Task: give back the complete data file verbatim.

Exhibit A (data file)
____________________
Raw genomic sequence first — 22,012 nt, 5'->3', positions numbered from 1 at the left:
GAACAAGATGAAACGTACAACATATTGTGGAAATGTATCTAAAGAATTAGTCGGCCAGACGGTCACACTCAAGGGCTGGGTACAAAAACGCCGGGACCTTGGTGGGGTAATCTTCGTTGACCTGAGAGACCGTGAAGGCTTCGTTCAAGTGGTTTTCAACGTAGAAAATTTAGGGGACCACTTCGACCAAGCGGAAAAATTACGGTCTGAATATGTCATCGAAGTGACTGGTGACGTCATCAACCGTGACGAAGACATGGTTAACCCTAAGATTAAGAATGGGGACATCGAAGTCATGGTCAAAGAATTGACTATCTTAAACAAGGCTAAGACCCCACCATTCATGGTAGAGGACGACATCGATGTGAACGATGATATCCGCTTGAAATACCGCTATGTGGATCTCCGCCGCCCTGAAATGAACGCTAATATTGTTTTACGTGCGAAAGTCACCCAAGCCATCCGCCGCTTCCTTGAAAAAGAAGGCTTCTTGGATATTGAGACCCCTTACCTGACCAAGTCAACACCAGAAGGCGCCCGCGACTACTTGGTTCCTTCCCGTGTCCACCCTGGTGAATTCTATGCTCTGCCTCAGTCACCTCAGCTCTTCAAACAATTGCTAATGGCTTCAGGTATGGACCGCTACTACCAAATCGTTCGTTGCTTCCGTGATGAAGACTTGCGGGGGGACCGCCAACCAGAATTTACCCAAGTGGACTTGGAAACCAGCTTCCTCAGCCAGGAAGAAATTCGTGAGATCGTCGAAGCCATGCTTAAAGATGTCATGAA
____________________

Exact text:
Raw genomic sequence first — 22,012 nt, 5'->3', positions numbered from 1 at the left:
GAACAAGATGAAACGTACAACATATTGTGGAAATGTATCTAAAGAATTAGTCGGCCAGACGGTCACACTCAAGGGCTGGGTACAAAAACGCCGGGACCTTGGTGGGGTAATCTTCGTTGACCTGAGAGACCGTGAAGGCTTCGTTCAAGTGGTTTTCAACGTAGAAAATTTAGGGGACCACTTCGACCAAGCGGAAAAATTACGGTCTGAATATGTCATCGAAGTGACTGGTGACGTCATCAACCGTGACGAAGACATGGTTAACCCTAAGATTAAGAATGGGGACATCGAAGTCATGGTCAAAGAATTGACTATCTTAAACAAGGCTAAGACCCCACCATTCATGGTAGAGGACGACATCGATGTGAACGATGATATCCGCTTGAAATACCGCTATGTGGATCTCCGCCGCCCTGAAATGAACGCTAATATTGTTTTACGTGCGAAAGTCACCCAAGCCATCCGCCGCTTCCTTGAAAAAGAAGGCTTCTTGGATATTGAGACCCCTTACCTGACCAAGTCAACACCAGAAGGCGCCCGCGACTACTTGGTTCCTTCCCGTGTCCACCCTGGTGAATTCTATGCTCTGCCTCAGTCACCTCAGCTCTTCAAACAATTGCTAATGGCTTCAGGTATGGACCGCTACTACCAAATCGTTCGTTGCTTCCGTGATGAAGACTTGCGGGGGGACCGCCAACCAGAATTTACCCAAGTGGACTTGGAAACCAGCTTCCTCAGCCAGGAAGAAATTCGTGAGATCGTCGAAGCCATGCTTAAAGATGTCATGAA